Having thus revealed this invention, the following combinations and elements, or equivalents thereof are claimed by Letters Patent of the United States:
1. A cassion for surgical purposes comprising a ring like member having a relatively flat end face adapted to engage the surface of the membranous tissue about the zone where a surgical operation is to be performed, a pliable tubular sleeve member secured at one end to said ring-like member, means at the other end of said tubular sleeve member for securing same about a finger of an operator, and means at said flat end face of the ring-like member for attaching the ring-like member to the tissue to anchor the ring-like member in place and to form a seal about the incision to be made by the cassioned finger of the operator.
2. A finger cassion for surgical purposes comprising a ring-shaped member having a continuous side wall defining a central opening through which a surgical operation may be performed, a pliable sleeve member secured to said ring so as to form a tubular extension thereof, means at the free end of said pliable sleeve member for securing said end about the finger of the surgeon, means at the open end of said ring-shaped member for securing the ring to the tissue surrounding the area where the surgery is to be performed, said ring-shaped member having its tissue engaging end face contoured substantially complementary to the surface contour of the area of the surface surrounding the zone selected for the operation.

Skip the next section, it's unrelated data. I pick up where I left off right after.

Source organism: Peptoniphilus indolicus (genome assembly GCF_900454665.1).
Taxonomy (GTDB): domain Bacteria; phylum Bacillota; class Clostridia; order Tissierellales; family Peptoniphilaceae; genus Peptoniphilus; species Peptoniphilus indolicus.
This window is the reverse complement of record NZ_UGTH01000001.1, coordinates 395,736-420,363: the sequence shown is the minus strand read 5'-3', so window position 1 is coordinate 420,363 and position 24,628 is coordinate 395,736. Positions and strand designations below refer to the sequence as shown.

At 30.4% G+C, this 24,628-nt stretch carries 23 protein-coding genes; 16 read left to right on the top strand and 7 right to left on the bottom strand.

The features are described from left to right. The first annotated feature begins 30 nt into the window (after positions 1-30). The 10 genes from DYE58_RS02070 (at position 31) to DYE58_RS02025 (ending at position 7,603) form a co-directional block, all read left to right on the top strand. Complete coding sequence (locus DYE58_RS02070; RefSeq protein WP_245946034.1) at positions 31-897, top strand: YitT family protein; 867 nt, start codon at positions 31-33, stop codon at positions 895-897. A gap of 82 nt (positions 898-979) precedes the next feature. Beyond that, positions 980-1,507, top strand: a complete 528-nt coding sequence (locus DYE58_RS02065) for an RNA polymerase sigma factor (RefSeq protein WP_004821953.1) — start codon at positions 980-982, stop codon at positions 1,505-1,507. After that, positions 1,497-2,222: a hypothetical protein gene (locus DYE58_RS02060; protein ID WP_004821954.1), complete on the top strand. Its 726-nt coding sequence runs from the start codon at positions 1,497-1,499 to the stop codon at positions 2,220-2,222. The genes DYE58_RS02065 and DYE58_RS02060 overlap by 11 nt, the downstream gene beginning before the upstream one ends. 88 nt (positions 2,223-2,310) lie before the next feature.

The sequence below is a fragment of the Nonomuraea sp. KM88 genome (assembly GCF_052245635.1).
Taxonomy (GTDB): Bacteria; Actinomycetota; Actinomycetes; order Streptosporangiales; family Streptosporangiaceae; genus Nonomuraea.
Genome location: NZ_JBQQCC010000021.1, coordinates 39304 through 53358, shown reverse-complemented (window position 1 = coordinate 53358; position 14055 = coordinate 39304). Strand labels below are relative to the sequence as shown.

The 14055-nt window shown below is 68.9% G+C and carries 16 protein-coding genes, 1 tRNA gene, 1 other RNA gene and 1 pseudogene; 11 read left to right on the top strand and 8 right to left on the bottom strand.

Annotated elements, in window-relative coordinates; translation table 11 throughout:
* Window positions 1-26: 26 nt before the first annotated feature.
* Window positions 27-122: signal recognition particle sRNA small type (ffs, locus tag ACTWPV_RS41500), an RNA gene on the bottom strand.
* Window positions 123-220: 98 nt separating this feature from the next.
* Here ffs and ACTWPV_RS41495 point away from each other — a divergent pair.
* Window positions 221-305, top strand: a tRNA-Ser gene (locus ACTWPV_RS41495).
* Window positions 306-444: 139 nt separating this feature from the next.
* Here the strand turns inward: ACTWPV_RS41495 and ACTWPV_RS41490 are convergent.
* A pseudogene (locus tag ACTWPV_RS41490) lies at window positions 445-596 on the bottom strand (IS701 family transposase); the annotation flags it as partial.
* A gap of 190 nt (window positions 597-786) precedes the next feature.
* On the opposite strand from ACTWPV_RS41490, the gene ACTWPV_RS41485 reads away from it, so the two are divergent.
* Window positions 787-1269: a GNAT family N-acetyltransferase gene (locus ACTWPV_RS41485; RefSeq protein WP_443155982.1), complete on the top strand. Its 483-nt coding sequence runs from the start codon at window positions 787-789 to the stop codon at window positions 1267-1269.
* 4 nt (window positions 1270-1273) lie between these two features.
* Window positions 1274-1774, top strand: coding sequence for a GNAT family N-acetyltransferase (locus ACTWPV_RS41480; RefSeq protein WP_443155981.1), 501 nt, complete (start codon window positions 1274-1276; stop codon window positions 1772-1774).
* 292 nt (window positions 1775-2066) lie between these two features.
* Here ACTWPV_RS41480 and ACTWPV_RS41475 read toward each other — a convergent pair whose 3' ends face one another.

3. A device for assisting a surgeon in performing sur gical commissurotomy for aortic stenosis comprising an elongated ring-shaped member having one end face contoured substantially complementary to the surface con tour of the aortic vein adjacent the patients heart so as to engage the surface of the vein surrounding the site of the operation, said one end face of the member having an annular groove therein effectively dividing said end face into at least two perimetrical areas of contact with the surface of the said vein, conduit means communicating with the chamber formed by said groove and leading to the exterior of said ring-shaped member adapted to be connected with a source of vacuum whereby to effect a clamping of the ring member to the vein, and means for sealing the other end of said ring-shaped member about the finger of the surgeon and such instruments as may be employed in performing surgical commissurotomy.